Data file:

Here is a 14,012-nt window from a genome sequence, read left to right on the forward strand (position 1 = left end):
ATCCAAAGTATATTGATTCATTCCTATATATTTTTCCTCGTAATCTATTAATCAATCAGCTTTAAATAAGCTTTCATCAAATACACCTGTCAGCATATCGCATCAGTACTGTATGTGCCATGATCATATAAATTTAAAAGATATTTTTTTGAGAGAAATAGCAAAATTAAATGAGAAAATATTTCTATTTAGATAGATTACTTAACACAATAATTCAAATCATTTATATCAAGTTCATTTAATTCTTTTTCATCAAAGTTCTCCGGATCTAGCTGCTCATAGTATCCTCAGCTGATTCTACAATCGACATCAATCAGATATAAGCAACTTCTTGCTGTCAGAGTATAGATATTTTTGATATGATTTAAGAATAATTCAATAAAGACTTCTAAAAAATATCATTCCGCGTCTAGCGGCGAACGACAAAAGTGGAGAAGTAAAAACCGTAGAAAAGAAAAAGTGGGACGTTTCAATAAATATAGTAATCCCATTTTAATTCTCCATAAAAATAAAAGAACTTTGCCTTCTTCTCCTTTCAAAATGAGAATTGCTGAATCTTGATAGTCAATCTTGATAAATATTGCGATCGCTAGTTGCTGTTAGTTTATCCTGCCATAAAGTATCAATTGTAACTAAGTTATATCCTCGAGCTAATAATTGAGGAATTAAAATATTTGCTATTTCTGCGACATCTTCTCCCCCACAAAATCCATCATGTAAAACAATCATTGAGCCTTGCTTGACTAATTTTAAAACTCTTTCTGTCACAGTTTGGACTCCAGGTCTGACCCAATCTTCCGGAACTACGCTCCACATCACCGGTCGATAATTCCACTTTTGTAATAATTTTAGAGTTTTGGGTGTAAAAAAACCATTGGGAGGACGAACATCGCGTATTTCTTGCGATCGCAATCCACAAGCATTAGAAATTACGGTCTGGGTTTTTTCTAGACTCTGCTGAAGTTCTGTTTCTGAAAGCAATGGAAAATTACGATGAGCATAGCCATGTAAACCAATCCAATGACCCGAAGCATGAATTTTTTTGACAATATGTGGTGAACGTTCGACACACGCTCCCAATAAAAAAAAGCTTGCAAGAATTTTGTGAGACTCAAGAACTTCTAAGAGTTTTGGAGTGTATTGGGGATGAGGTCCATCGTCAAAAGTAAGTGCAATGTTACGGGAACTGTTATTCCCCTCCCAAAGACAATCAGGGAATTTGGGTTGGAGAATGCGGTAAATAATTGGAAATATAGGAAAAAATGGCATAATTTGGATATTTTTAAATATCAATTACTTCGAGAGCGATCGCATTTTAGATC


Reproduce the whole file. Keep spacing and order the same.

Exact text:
Here is a 14,012-nt window from a genome sequence, read left to right on the forward strand (position 1 = left end):
ATCCAAAGTATATTGATTCATTCCTATATATTTTTCCTCGTAATCTATTAATCAATCAGCTTTAAATAAGCTTTCATCAAATACACCTGTCAGCATATCGCATCAGTACTGTATGTGCCATGATCATATAAATTTAAAAGATATTTTTTTGAGAGAAATAGCAAAATTAAATGAGAAAATATTTCTATTTAGATAGATTACTTAACACAATAATTCAAATCATTTATATCAAGTTCATTTAATTCTTTTTCATCAAAGTTCTCCGGATCTAGCTGCTCATAGTATCCTCAGCTGATTCTACAATCGACATCAATCAGATATAAGCAACTTCTTGCTGTCAGAGTATAGATATTTTTGATATGATTTAAGAATAATTCAATAAAGACTTCTAAAAAATATCATTCCGCGTCTAGCGGCGAACGACAAAAGTGGAGAAGTAAAAACCGTAGAAAAGAAAAAGTGGGACGTTTCAATAAATATAGTAATCCCATTTTAATTCTCCATAAAAATAAAAGAACTTTGCCTTCTTCTCCTTTCAAAATGAGAATTGCTGAATCTTGATAGTCAATCTTGATAAATATTGCGATCGCTAGTTGCTGTTAGTTTATCCTGCCATAAAGTATCAATTGTAACTAAGTTATATCCTCGAGCTAATAATTGAGGAATTAAAATATTTGCTATTTCTGCGACATCTTCTCCCCCACAAAATCCATCATGTAAAACAATCATTGAGCCTTGCTTGACTAATTTTAAAACTCTTTCTGTCACAGTTTGGACTCCAGGTCTGACCCAATCTTCCGGAACTACGCTCCACATCACCGGTCGATAATTCCACTTTTGTAATAATTTTAGAGTTTTGGGTGTAAAAAAACCATTGGGAGGACGAACATCGCGTATTTCTTGCGATCGCAATCCACAAGCATTAGAAATTACGGTCTGGGTTTTTTCTAGACTCTGCTGAAGTTCTGTTTCTGAAAGCAATGGAAAATTACGATGAGCATAGCCATGTAAACCAATCCAATGACCCGAAGCATGAATTTTTTTGACAATATGTGGTGAACGTTCGACACACGCTCCCAATAAAAAAAAGCTTGCAAGAATTTTGTGAGACTCAAGAACTTCTAAGAGTTTTGGAGTGTATTGGGGATGAGGTCCATCGTCAAAAGTAAGTGCAATGTTACGGGAACTGTTATTCCCCTCCCAAAGACAATCAGGGAATTTGGGTTGGAGAATGCGGTAAATAATTGGAAATATAGGAAAAAATGGCATAATTTGGATATTTTTAAATATCAATTACTTCGAGAGCGATCGCATTTTAGATC